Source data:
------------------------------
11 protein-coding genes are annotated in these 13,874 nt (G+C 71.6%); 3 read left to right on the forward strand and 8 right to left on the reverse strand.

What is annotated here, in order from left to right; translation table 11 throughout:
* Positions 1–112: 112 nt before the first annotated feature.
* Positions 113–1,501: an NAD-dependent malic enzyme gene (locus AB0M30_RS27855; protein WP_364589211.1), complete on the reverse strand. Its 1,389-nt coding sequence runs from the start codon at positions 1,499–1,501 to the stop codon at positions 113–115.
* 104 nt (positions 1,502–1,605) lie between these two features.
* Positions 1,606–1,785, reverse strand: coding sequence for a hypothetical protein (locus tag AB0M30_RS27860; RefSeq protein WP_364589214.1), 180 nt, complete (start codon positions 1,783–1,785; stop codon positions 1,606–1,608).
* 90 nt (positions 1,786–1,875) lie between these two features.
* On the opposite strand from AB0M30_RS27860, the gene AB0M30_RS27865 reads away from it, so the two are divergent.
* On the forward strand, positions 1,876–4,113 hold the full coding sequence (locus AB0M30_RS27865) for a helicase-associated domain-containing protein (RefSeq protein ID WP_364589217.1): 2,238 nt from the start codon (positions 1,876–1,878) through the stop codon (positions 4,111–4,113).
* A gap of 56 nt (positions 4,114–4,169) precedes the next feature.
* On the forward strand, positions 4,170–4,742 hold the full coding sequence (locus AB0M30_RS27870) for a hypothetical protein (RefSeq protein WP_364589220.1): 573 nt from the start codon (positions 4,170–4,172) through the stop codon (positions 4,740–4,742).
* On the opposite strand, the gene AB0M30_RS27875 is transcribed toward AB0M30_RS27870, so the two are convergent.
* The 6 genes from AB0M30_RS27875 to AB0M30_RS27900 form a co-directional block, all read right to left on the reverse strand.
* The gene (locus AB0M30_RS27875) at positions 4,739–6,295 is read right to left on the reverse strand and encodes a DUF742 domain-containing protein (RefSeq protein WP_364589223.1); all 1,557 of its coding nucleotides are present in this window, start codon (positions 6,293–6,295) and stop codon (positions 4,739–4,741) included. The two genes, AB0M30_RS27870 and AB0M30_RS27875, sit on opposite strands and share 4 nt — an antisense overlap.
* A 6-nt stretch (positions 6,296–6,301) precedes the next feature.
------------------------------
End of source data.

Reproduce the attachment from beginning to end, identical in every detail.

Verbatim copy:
11 protein-coding genes are annotated in these 13,874 nt (G+C 71.6%); 3 read left to right on the forward strand and 8 right to left on the reverse strand.

What is annotated here, in order from left to right; translation table 11 throughout:
* Positions 1–112: 112 nt before the first annotated feature.
* Positions 113–1,501: an NAD-dependent malic enzyme gene (locus AB0M30_RS27855; protein WP_364589211.1), complete on the reverse strand. Its 1,389-nt coding sequence runs from the start codon at positions 1,499–1,501 to the stop codon at positions 113–115.
* 104 nt (positions 1,502–1,605) lie between these two features.
* Positions 1,606–1,785, reverse strand: coding sequence for a hypothetical protein (locus tag AB0M30_RS27860; RefSeq protein WP_364589214.1), 180 nt, complete (start codon positions 1,783–1,785; stop codon positions 1,606–1,608).
* 90 nt (positions 1,786–1,875) lie between these two features.
* On the opposite strand from AB0M30_RS27860, the gene AB0M30_RS27865 reads away from it, so the two are divergent.
* On the forward strand, positions 1,876–4,113 hold the full coding sequence (locus AB0M30_RS27865) for a helicase-associated domain-containing protein (RefSeq protein ID WP_364589217.1): 2,238 nt from the start codon (positions 1,876–1,878) through the stop codon (positions 4,111–4,113).
* A gap of 56 nt (positions 4,114–4,169) precedes the next feature.
* On the forward strand, positions 4,170–4,742 hold the full coding sequence (locus AB0M30_RS27870) for a hypothetical protein (RefSeq protein WP_364589220.1): 573 nt from the start codon (positions 4,170–4,172) through the stop codon (positions 4,740–4,742).
* On the opposite strand, the gene AB0M30_RS27875 is transcribed toward AB0M30_RS27870, so the two are convergent.
* The 6 genes from AB0M30_RS27875 to AB0M30_RS27900 form a co-directional block, all read right to left on the reverse strand.
* The gene (locus AB0M30_RS27875) at positions 4,739–6,295 is read right to left on the reverse strand and encodes a DUF742 domain-containing protein (RefSeq protein WP_364589223.1); all 1,557 of its coding nucleotides are present in this window, start codon (positions 6,293–6,295) and stop codon (positions 4,739–4,741) included. The two genes, AB0M30_RS27870 and AB0M30_RS27875, sit on opposite strands and share 4 nt — an antisense overlap.
* A 6-nt stretch (positions 6,296–6,301) precedes the next feature.